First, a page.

My friend Sam feeding deer in Nara.
Taiko drumming in Ise!
I arrived in the evening and stayed in UB Guest House. I met a group of Sweds and a Canadian going to the Gobi Desert and decided to join them. I spent 2 weeks on the road with them in a ‘cozy’ soviet van (meaker). We traveled all throughout the Southern region and I got to see some amazing places, one being the world famous Gobi Desert. It really is an empty, flat place, with the occasional sand dune. Oh, and I can’t forget the camels; there were lots of camels. I also got to see Ice Valley and Mongolia’s tallest waterfall (what a great trip, thanks for the fun time guys!). After the Gobi, I met a German biologist named Irina and decided to travel with her for 4 days into the Mongolian wilderness (Bogh Khaan Ul Strictly Protected Area, just south of UB). We backpacked into a snow storm (not our smartest moment) and then had 3 beautiful days camping in a forest, beside a frozen stream, and then inside the ruins of an old monastery. Irina was a great camping buddy and we became fast friends (I miss you, my German friend!). I said goodbye to Irina and rested in UB for 1.5 weeks to apply for my Russian Visa. During this time, I got to know the city pretty well. I also made friends with my first Peace Corps Volunteers (PCVs). After the 1.5 weeks, my PCV friend, Heath (from college), arrived in UB and then we became travel companions for the rest of my Mongolian trip!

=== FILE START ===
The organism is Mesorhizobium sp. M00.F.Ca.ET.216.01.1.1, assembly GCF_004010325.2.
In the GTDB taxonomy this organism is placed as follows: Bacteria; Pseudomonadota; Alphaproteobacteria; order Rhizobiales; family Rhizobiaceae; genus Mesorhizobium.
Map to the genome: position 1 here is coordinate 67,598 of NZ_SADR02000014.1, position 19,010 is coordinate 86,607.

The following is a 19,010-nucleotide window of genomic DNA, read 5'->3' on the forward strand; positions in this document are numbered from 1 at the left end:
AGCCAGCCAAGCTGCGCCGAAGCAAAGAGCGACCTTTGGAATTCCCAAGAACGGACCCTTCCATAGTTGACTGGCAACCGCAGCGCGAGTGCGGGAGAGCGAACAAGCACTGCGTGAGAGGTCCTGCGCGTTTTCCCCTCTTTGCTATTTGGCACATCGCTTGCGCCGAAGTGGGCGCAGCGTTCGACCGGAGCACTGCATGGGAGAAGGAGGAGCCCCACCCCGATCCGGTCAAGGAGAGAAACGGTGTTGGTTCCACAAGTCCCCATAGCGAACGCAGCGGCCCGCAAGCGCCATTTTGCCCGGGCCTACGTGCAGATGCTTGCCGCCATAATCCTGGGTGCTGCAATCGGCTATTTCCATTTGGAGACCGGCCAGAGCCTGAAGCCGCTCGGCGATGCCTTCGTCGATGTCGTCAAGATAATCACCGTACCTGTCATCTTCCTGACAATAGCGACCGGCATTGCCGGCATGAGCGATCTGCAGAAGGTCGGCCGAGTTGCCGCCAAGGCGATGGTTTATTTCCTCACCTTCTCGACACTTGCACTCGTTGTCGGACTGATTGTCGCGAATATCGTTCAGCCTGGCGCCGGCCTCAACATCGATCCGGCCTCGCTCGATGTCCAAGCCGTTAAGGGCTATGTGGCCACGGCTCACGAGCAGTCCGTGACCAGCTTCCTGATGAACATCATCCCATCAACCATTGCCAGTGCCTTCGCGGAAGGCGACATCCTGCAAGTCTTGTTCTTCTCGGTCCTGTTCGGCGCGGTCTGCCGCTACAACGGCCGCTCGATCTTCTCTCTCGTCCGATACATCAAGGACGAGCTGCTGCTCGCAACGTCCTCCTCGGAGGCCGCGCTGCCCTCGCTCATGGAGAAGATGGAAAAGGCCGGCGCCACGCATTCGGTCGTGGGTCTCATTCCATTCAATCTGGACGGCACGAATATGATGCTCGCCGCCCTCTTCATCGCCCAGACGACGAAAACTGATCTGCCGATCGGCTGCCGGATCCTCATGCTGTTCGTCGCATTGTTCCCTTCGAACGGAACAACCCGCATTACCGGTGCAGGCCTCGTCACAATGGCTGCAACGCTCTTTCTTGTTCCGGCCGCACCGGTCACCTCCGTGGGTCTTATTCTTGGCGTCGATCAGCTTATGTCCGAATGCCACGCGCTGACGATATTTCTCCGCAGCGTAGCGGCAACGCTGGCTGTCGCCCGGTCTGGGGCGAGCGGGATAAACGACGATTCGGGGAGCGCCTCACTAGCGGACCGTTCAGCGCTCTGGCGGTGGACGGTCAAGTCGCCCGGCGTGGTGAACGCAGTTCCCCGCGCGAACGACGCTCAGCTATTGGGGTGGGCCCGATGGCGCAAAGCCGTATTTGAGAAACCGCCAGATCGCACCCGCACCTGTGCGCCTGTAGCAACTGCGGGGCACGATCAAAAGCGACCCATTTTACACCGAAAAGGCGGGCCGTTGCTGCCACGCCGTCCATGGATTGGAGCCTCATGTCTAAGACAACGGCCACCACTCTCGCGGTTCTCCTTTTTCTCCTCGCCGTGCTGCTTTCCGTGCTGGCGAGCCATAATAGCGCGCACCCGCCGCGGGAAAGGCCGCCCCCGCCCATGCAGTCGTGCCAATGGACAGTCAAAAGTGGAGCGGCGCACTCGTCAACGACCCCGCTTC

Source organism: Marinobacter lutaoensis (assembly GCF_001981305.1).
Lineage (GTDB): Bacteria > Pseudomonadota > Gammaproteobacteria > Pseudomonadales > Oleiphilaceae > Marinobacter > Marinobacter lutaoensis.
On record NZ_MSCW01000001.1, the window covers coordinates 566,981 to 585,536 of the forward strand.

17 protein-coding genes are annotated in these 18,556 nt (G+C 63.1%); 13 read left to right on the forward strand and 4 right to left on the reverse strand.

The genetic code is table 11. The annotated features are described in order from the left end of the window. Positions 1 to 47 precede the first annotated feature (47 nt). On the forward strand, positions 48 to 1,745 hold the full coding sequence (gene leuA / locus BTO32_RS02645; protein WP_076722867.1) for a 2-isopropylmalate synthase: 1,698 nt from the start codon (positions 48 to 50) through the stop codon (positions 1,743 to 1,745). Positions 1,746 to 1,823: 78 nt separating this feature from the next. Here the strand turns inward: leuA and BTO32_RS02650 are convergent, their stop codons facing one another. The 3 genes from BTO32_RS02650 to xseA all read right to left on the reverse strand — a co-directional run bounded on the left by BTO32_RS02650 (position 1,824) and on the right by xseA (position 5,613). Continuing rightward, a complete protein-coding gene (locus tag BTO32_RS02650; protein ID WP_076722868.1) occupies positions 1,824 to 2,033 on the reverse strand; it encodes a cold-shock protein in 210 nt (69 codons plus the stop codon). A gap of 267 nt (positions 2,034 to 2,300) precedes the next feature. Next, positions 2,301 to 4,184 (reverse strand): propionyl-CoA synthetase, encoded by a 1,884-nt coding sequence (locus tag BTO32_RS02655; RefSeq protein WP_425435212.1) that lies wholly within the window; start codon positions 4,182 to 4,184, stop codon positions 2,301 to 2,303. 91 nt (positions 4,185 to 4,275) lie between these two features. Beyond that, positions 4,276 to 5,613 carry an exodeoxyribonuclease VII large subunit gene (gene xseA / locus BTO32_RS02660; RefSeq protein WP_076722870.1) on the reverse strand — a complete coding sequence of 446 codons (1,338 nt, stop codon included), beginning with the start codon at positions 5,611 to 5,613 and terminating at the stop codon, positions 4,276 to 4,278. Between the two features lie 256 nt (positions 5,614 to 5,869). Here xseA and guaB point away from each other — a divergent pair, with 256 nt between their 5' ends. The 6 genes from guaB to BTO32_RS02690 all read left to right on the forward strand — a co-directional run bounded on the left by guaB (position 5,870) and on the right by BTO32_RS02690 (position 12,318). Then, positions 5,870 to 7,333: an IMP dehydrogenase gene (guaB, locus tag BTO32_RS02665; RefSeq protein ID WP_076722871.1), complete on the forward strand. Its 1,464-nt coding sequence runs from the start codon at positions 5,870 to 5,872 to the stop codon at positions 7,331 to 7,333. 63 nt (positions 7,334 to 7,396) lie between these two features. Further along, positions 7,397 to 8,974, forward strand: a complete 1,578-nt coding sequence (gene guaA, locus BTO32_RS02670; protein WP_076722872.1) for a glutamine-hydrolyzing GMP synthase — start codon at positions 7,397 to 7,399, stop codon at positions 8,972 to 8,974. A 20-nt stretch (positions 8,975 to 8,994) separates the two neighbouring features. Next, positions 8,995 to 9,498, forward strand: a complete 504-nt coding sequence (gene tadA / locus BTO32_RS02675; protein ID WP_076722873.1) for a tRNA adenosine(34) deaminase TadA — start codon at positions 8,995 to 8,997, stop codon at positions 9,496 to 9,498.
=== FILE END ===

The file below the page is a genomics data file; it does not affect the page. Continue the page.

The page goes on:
Me, posing on Mongolia’s White Mountain not too far from the Gobi Desert.
Riding camels near the largest sand dunes in the Gobi
Backpacking in the snowstorm. It was so cold…
But we made it! Here is my good friend Irina, with old monk engravings just behind us.
We went to Erdenet and were hosted by very nice PCVs (Kevin and Sarah). Erdenet is definitely the cleaner and more livable UB, I really enjoyed my time there (Thanks for the good company and place to stay!). We then travelled SE, almost to the Chinese border, to Heath’s small town (soum) called Dariganga. I helped at an English camp for 2 weeks, teaching kids vocabulary, singing songs, and playing frisbee. After the camp, I lived the soum life; I lived in a yurt (ger), I helped with the cattle, and spent a lot of time walking. I enjoyed walking into the countryside, especially in the evening. Dariganga is probably the prettiest place I visited throughout my whole trip. Another PCV, named Jeremy, stayed with Heath and I, and we had a great time. We celebrated Naadam; we watched wrestling and horse racing. We also spent most of our nights reading or telling stories (especially when the electricity went out, which was very often.). My favorite memory? Well, must of been the night Heath and I taught Jeremy how to swing dance. Just imagine, 3 Americans, in a Mongolian ger, in the middle of no where, dancing to 1920’s jazz. It was very out of the ordinary, but a wonderful time.
Heath and Sarah with Erdenet and the world’s third largest copper mine in the distance
Dariganga. These are children practicing for Naadam. Isn’t the Mongolian Steppe so beautiful?